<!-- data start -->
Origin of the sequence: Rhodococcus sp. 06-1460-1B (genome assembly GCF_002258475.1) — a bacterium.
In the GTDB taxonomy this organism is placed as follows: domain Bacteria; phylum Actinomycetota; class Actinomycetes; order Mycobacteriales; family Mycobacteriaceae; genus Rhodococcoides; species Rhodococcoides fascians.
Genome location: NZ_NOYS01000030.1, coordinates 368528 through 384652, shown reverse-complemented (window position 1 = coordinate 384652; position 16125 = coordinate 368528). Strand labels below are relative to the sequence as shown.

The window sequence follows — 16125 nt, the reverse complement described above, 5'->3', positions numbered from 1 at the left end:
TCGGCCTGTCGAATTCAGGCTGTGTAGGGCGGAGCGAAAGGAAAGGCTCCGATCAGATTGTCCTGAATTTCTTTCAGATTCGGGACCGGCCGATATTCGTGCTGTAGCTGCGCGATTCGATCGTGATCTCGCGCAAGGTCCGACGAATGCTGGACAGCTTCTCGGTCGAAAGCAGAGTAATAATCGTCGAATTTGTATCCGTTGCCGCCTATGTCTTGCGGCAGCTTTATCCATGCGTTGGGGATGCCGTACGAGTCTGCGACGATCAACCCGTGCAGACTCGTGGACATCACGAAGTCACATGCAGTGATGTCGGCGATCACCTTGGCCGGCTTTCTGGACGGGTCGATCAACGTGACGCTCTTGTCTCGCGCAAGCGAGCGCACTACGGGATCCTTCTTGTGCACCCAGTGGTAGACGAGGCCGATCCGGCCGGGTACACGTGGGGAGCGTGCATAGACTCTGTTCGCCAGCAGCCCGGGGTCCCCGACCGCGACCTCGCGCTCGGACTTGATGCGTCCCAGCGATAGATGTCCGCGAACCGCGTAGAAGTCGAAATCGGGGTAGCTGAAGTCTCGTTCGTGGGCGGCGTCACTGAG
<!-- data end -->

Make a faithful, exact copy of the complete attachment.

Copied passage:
Origin of the sequence: Rhodococcus sp. 06-1460-1B (genome assembly GCF_002258475.1) — a bacterium.
In the GTDB taxonomy this organism is placed as follows: domain Bacteria; phylum Actinomycetota; class Actinomycetes; order Mycobacteriales; family Mycobacteriaceae; genus Rhodococcoides; species Rhodococcoides fascians.
Genome location: NZ_NOYS01000030.1, coordinates 368528 through 384652, shown reverse-complemented (window position 1 = coordinate 384652; position 16125 = coordinate 368528). Strand labels below are relative to the sequence as shown.

The window sequence follows — 16125 nt, the reverse complement described above, 5'->3', positions numbered from 1 at the left end:
TCGGCCTGTCGAATTCAGGCTGTGTAGGGCGGAGCGAAAGGAAAGGCTCCGATCAGATTGTCCTGAATTTCTTTCAGATTCGGGACCGGCCGATATTCGTGCTGTAGCTGCGCGATTCGATCGTGATCTCGCGCAAGGTCCGACGAATGCTGGACAGCTTCTCGGTCGAAAGCAGAGTAATAATCGTCGAATTTGTATCCGTTGCCGCCTATGTCTTGCGGCAGCTTTATCCATGCGTTGGGGATGCCGTACGAGTCTGCGACGATCAACCCGTGCAGACTCGTGGACATCACGAAGTCACATGCAGTGATGTCGGCGATCACCTTGGCCGGCTTTCTGGACGGGTCGATCAACGTGACGCTCTTGTCTCGCGCAAGCGAGCGCACTACGGGATCCTTCTTGTGCACCCAGTGGTAGACGAGGCCGATCCGGCCGGGTACACGTGGGGAGCGTGCATAGACTCTGTTCGCCAGCAGCCCGGGGTCCCCGACCGCGACCTCGCGCTCGGACTTGATGCGTCCCAGCGATAGATGTCCGCGAACCGCGTAGAAGTCGAAATCGGGGTAGCTGAAGTCTCGTTCGTGGGCGGCGTCACTGAG